18. Shown is an older example of a Hessian helmet for Grossherzoglich Hessisches Infanterie-Regiment Kaiser Wilhelm II, No.116, based in Giessen/Hessen. Kaiser Wilhelm II. chose to be the regimental colonel in chief of this Hessian Regiment. The uniform looked quite distinguished with dark blue tunics, white metal buttons, red collars and facings, the shoulder straps and cuff patch were white, the former with the red monogram of Wilhelm with the Imperial Crown (one of the few regiments to wear this type of crown). The helmet could be fitted with a black horsehair plume for parades. The Gra
  19. Shown is a fieldgrey fitted pickelhaube for Hessian troops. The helmet is of a very small size, 53/54. All fittings have the original greymetal finish. The chinstrap is of original brown leather and very worn. The Reichs cockade is original, the Hessian cockade is a very good collectors replacement, which I got at a Berlin Arms Fair about 14 years ago, this being of the correct pattern, entirely different from the usual cockades. This was blank, so I lacquered this in the correct colours, white with two red rings. The normal pattern spike shown is not the correct pattern, but has been with the
  20. Shown is an older helmet ca.1889, which has been reactivated for service at the outbreak of WWI. The front and rear peak have been renewed you can see the contrast between the skull inner and the peaks, which are of almost fresh tan leather. Helmets were supposed to have a service period of at least 6 years, and then they were used as replacement parts for others. Anything serviceable was repaired and restored. The emblem is the old type with screw threads, as is the rear spine without ventilation, the spike and base are of the new 1895 type. The rear peak has a stamp inside of Inf..Regt.180,
  21. Shown is an other ranks helmet from Dragoner-Regt. Königin Olga von Württemberg (1.Württ.) No.25, based in Cannstatt near Stuttgart. The helmet is remarkably lightweight as with a private purchase type, but has a typical standard issue leather li'ner. The helmet has been somewhat restored. The chaincales have been replaced, but original, as also the state cockade, which is a collectors copy. The front plate is very finely frosted. The crossbase for the spike has seen some damage, but has been straighened out. The spike is removable, as this regiment wore white horsehair plumes for important oc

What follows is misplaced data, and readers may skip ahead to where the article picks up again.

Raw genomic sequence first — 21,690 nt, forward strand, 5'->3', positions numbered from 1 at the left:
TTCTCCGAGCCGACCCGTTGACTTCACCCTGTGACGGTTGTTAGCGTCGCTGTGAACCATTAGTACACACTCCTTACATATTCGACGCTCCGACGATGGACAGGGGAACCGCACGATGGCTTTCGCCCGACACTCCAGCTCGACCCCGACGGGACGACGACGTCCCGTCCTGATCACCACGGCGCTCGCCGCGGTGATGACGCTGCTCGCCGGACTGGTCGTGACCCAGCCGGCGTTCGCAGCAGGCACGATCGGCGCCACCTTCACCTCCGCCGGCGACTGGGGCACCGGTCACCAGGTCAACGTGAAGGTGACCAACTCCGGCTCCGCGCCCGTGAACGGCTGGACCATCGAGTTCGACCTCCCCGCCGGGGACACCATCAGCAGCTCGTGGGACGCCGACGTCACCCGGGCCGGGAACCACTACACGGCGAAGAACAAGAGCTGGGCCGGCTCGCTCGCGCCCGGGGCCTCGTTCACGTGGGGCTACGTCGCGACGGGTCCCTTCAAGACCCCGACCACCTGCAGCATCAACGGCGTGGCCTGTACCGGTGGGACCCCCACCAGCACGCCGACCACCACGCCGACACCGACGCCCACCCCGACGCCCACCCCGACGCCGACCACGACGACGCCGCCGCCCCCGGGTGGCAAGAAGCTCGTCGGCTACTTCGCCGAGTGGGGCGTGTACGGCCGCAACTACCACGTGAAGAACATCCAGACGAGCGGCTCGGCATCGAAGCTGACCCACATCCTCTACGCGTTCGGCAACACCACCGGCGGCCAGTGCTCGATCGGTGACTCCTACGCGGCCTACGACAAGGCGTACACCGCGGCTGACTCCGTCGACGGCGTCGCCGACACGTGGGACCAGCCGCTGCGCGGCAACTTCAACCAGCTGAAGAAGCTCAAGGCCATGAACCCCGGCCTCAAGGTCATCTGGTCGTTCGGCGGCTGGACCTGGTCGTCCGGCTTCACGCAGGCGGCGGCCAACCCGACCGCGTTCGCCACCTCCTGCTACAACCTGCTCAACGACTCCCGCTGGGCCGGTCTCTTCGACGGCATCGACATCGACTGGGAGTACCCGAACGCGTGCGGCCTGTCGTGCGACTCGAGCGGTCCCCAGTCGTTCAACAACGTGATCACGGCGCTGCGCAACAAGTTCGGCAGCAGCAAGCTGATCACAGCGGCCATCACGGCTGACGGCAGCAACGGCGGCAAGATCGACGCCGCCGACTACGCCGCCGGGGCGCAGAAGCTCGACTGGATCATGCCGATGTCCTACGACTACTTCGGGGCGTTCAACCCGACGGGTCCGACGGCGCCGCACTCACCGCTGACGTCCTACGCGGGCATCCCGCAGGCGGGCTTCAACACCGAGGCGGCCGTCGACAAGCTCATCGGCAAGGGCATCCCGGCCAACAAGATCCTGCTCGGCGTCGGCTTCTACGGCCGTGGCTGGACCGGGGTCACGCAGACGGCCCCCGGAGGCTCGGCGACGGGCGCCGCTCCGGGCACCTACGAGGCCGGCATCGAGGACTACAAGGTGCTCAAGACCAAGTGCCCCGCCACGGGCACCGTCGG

22. M.1915 Helmet of Prussian Jäger-zu-Pferde Shown is a 1915 pattern grey metal fitted helmet of the Jäger-zu-Pferde Regiments. As with all helmets of Sept.1915 regulations, the spike was removable. This is quite an average helmet of its type, the blued finish is almost completely intact, the skull has a few minor dents. The large size cockades are original - metal helmets were always fitted with this type. The leather of the chinstrap has been collector replaced at some time, the greenish finish of the spike has also been renewed, otherwise completely unaltered. The blackened leather liner ha
  23. This was the first pickelhaube I ever got. It was purchased for the proud sum of 4 pounds from the stately shop in Mayfair, London called "Regimental", owned jointly by Major Wilkinson-Latham and his two sons, Robert and Christopher. That was the 30th March 1967, just a few days after my 14th birthday, and a present from my father. I was told, it was one of at least 50 found in an old barn in Switzerland, most of them were Prussian fieldgrey, one Hesse, one Baden at least one officer, etc. The helmet was minus chinstrap and cockades and preserved under 50 years of dust. I later managed to find
  24. Luftwaffe peaked cap for n.c.o or other ranks for walking out dress. The cap is of later production, and shows hardly any signs of wear. The top is made of fine melton or doeskin cloth, all other aspects are typical, apart from the chinstrap, which is made of artificial material, being of later war production. The inside is lined in champagne coloured artificial silk, the sweatband is also not leather, being of pressed paper with a leather like surface. The original celluloid Salmi is still in place, no makers details. The insignia is also the late war type, the second pattern eagle being clea
  25. Prussian Garde Infantry helmet This is a 1915 dated pickelhaube of the Prussian Guards Regiments. The helmet is only marked 1915 and the inner rear peak has the usual stamp of K.B.A.G. being Kriegs-Bekleidungsamt der Garde. This helmet was nominally worn by Garde-Grenadier-Regts. 1-5 ,by Garde-zu-Fuss-Regts.. 2, 3 and 4 and by the Garde-Reserve-Regiments that were raised after mobilisation in August 1914. The spike, as always with guard regiments, has a screw fitting. This example has the wartme leather chinstrap for field use. This example is somewhat battered and somewhat misshapen, possi